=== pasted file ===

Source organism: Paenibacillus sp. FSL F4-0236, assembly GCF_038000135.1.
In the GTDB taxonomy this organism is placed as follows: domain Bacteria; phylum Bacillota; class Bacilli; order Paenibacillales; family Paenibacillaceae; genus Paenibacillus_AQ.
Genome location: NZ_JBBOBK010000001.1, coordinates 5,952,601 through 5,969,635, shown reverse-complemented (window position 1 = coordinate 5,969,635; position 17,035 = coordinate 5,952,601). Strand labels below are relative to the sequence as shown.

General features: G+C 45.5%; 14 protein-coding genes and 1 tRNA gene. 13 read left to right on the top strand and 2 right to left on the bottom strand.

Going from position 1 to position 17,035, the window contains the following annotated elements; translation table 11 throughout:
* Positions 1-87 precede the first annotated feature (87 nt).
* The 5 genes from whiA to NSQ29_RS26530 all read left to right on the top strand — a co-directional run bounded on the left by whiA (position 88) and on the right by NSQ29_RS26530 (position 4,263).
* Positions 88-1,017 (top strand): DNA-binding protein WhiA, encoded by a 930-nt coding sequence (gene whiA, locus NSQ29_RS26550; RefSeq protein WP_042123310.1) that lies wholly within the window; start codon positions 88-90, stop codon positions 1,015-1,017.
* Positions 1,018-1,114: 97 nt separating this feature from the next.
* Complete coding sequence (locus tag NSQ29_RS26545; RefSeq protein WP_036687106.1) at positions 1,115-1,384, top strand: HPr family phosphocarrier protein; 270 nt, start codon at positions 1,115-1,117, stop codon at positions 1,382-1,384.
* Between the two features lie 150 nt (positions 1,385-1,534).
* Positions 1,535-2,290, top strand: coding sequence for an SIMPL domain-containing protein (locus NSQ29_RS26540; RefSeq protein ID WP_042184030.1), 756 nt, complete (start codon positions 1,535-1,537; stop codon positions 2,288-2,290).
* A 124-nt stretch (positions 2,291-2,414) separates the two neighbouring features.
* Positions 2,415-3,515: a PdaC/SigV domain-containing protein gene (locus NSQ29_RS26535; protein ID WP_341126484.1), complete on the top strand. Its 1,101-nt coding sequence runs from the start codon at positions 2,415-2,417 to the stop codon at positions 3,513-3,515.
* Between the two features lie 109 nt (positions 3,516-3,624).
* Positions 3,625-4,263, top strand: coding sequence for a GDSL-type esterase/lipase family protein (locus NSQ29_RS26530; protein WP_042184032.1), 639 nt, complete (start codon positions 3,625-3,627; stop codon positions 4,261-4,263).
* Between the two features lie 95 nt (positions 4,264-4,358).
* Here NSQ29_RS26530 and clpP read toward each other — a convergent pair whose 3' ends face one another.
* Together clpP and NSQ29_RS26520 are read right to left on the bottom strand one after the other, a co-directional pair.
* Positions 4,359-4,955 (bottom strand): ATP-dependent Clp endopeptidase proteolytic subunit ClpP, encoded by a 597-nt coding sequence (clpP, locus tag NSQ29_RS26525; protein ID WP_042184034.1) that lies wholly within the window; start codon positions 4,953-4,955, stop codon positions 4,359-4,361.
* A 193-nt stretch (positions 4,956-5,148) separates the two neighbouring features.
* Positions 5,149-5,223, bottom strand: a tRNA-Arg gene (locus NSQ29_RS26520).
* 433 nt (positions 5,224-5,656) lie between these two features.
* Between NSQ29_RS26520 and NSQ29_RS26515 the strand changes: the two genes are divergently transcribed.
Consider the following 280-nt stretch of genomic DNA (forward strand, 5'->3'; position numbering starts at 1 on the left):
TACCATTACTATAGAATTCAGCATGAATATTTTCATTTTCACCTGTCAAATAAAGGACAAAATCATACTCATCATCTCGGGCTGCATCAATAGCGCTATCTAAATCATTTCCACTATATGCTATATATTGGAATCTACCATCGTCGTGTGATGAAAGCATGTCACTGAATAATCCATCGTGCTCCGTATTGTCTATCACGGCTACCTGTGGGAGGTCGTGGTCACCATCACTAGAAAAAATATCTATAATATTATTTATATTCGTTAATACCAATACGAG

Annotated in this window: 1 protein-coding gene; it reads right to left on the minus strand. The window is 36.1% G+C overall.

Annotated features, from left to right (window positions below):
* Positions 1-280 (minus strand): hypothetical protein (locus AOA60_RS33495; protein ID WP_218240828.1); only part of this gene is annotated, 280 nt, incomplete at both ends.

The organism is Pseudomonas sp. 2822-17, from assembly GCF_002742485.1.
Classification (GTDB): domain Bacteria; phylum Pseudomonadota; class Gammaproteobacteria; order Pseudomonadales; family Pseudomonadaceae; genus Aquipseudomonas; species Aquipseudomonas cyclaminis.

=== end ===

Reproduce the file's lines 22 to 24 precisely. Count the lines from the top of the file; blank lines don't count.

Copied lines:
* Positions 5,149-5,223, bottom strand: a tRNA-Arg gene (locus NSQ29_RS26520).
* 433 nt (positions 5,224-5,656) lie between these two features.
* Between NSQ29_RS26520 and NSQ29_RS26515 the strand changes: the two genes are divergently transcribed.